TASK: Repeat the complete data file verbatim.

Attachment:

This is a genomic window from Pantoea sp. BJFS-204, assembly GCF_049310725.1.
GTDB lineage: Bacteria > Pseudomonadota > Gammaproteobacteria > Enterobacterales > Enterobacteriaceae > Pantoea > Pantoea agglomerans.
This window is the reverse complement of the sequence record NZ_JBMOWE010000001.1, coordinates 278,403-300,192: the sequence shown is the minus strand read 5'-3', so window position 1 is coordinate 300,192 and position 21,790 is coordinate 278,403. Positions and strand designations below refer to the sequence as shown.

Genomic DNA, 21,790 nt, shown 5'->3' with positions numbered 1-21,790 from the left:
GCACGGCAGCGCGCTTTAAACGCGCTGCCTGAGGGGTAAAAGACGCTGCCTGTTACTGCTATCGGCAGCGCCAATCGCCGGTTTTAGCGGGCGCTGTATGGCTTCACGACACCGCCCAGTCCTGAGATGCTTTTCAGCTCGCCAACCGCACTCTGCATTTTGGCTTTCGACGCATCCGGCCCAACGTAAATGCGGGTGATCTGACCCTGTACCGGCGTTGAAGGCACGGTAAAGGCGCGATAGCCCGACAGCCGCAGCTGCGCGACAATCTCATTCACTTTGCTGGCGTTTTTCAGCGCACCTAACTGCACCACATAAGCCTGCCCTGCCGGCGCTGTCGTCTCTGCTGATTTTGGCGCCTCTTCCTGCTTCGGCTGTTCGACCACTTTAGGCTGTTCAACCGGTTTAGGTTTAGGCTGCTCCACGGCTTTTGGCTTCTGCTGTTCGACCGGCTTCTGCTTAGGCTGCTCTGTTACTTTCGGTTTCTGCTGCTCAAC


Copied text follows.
This is a genomic window from Pantoea sp. BJFS-204, assembly GCF_049310725.1.
GTDB lineage: Bacteria > Pseudomonadota > Gammaproteobacteria > Enterobacterales > Enterobacteriaceae > Pantoea > Pantoea agglomerans.
This window is the reverse complement of the sequence record NZ_JBMOWE010000001.1, coordinates 278,403-300,192: the sequence shown is the minus strand read 5'-3', so window position 1 is coordinate 300,192 and position 21,790 is coordinate 278,403. Positions and strand designations below refer to the sequence as shown.

Genomic DNA, 21,790 nt, shown 5'->3' with positions numbered 1-21,790 from the left:
GCACGGCAGCGCGCTTTAAACGCGCTGCCTGAGGGGTAAAAGACGCTGCCTGTTACTGCTATCGGCAGCGCCAATCGCCGGTTTTAGCGGGCGCTGTATGGCTTCACGACACCGCCCAGTCCTGAGATGCTTTTCAGCTCGCCAACCGCACTCTGCATTTTGGCTTTCGACGCATCCGGCCCAACGTAAATGCGGGTGATCTGACCCTGTACCGGCGTTGAAGGCACGGTAAAGGCGCGATAGCCCGACAGCCGCAGCTGCGCGACAATCTCATTCACTTTGCTGGCGTTTTTCAGCGCACCTAACTGCACCACATAAGCCTGCCCTGCCGGCGCTGTCGTCTCTGCTGATTTTGGCGCCTCTTCCTGCTTCGGCTGTTCGACCACTTTAGGCTGTTCAACCGGTTTAGGTTTAGGCTGCTCCACGGCTTTTGGCTTCTGCTGTTCGACCGGCTTCTGCTTAGGCTGCTCTGTTACTTTCGGTTTCTGCTGCTCAAC